--my-id                       Display this device's id and exit
  -h, --help                    Displays this help.
  -v, --version                 Displays version information.
  --author                      Show author information.
  --license                     Show license information.
  --desktopfile <file name>     The base file name of the desktop entry for
                                this application.

As you can see, there is a built-in interface to send an SMS message through this command, using --send-sms <message> together with --destination <phone number>. So what is there left to do? Just bundle all of these together into a shell function right?

The problem that's still need to be solved is:

Up until this point I’ve never thought I’ll be able to solve this problem gracefully without creating a monolithic daemon client in a compiled language like C or C++ which uses KDEConnect's libraries and that communicating directly with kdeconnectd. What solved this problem extremely easily and what made me feel like a command line super hero was introducing fzf and khard.

khard: An address book for the Linux console

Quoting from the github page:

It creates, reads, modifies and removes carddav address book entries at your local machine. Khard is also compatible to the email clients mutt and alot and the SIP client twinkle. You can find more information about khard and the whole synchronization process here.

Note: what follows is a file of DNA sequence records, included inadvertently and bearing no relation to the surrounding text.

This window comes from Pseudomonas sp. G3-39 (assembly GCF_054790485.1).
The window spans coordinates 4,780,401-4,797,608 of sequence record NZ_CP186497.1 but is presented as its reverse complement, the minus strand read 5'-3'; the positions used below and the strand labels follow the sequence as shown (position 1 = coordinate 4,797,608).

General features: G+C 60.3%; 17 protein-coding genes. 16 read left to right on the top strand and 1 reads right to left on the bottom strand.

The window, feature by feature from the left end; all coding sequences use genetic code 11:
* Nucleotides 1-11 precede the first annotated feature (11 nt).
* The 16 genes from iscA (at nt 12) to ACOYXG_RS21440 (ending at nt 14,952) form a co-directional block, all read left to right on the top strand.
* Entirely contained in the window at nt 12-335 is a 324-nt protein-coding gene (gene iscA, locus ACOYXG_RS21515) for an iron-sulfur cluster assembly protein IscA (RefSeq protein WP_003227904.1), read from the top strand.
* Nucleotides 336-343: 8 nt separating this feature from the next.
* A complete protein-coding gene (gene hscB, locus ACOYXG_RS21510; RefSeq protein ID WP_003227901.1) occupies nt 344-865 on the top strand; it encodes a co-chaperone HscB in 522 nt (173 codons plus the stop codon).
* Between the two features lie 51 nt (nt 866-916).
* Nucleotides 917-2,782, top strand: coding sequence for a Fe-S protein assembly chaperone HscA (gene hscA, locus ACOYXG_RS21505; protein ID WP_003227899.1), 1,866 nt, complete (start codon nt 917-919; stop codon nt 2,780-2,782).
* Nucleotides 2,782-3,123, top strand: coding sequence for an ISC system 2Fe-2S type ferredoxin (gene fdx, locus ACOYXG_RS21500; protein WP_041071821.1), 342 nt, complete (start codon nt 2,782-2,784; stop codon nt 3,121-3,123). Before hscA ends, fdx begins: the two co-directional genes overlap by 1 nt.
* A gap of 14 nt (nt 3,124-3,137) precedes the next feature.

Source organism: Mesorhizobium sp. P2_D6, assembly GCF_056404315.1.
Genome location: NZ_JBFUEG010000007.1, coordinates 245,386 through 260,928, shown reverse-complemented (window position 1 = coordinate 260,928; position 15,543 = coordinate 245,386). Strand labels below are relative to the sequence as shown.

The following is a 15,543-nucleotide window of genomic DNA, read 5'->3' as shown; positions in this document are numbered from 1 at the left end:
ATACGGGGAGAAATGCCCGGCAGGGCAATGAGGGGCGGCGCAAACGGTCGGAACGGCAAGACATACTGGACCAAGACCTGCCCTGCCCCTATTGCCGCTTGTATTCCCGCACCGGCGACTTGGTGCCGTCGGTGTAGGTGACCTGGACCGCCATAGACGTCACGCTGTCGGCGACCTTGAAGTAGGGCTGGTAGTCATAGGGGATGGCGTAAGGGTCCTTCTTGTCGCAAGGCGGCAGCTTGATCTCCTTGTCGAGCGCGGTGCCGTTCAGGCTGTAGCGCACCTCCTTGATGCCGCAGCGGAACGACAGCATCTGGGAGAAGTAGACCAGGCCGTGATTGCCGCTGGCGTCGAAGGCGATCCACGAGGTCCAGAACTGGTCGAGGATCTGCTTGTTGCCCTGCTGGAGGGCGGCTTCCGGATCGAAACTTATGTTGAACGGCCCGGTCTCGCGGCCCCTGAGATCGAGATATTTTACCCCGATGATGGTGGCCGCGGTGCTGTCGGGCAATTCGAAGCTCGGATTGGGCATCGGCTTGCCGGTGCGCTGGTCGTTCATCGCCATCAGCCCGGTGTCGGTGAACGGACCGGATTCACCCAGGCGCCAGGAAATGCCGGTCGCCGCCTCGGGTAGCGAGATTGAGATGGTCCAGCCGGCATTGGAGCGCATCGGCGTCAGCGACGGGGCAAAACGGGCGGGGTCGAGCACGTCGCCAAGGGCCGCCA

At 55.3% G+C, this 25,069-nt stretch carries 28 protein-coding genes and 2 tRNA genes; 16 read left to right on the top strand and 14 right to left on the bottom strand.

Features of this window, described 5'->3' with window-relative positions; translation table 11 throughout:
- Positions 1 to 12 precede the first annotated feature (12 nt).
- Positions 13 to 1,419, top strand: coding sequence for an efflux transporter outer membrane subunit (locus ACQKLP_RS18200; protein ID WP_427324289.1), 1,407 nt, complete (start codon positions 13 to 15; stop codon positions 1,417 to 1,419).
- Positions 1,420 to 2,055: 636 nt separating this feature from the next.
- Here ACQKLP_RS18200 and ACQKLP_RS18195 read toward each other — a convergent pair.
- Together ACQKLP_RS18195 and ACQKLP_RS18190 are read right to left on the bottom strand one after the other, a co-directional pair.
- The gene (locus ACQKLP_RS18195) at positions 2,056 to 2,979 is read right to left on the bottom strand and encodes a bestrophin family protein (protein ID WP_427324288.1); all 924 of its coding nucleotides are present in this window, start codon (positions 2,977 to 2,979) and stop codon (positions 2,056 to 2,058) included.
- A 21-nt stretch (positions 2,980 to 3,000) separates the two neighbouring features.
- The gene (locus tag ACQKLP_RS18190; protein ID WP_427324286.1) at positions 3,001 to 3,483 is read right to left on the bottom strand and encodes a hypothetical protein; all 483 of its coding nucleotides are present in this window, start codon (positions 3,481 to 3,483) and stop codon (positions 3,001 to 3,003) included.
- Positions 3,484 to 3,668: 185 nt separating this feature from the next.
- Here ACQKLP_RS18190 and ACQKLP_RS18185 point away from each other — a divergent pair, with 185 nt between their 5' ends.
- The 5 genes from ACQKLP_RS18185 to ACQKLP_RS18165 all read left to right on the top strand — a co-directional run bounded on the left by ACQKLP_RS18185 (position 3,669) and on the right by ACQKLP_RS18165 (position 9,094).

My setup consists of vdirsyncer syncing my contacts with my Nextcloud instance sitting on my VPS by Read more about the synchronization and usage of the 2 programs in vdirsyncer's documentation:

The command used to display phone numbers only is khard phone, using the --parsable flag to produce tab seperated output, comfortable for processing it's output by a shell.

FZF: A command-line fuzzy finder

Quoting from the github page:

It's an interactive Unix filter for command-line that can be used with any list; files, command history, processes, hostnames, bookmarks, git commits, etc.

Originally FZF was intended for finding files in your computer. What it does with any list it receives is opening a curses user interface in which you type a search term and while you type, if you press Enter while the choice-indicator is placed on the desired result, it is printed on stdout. Here is an ASCIInema screen cast of fzf running with an input of the command find /usr/share/:

basic usage of FZF

Combining everything together

The following shell function is used in my dotfiles repository in the file .functions.

    local args="$@"
    local phone_number name phone_type
    khard phone --parsable | sort -u | fzf | IFS=$'\t' read -r phone_number name phone_type
    if [[ -z "${phone_number}" ]]; then
        echo No recipient was chosen >&2
        echo "${name}"$'\t'"${phone_number}"$'\t'"${phone_type}" > ${_KDECONNECT_SMS_LAST_RECIPIENT}
        kdeconnect-cli --device ${_KDECONNECT_DEFAULT_DEVICE} --send-sms "${args}" --destination "${phone_number}" && \
        echo sent sms message to ${name} | fribidi

Final notes

In order to conceal the private information of my real contacts, I used a list of randomly generated names as contacts and another list of randomly generated numbers so the actual shell function used to produce the ASCIInema recordings was this:

    paste -d$'\t' ~/numbers.txt ~/names.txt | fzf | while IFS=$'\t' read -r name number; do
        echo sending sms message to $name

The list of names is sponsored by and the list of numbers was generated by shuf -i 100000-999999 -n 150 -o ~/numbers.txt which is part of GNU's coreutils.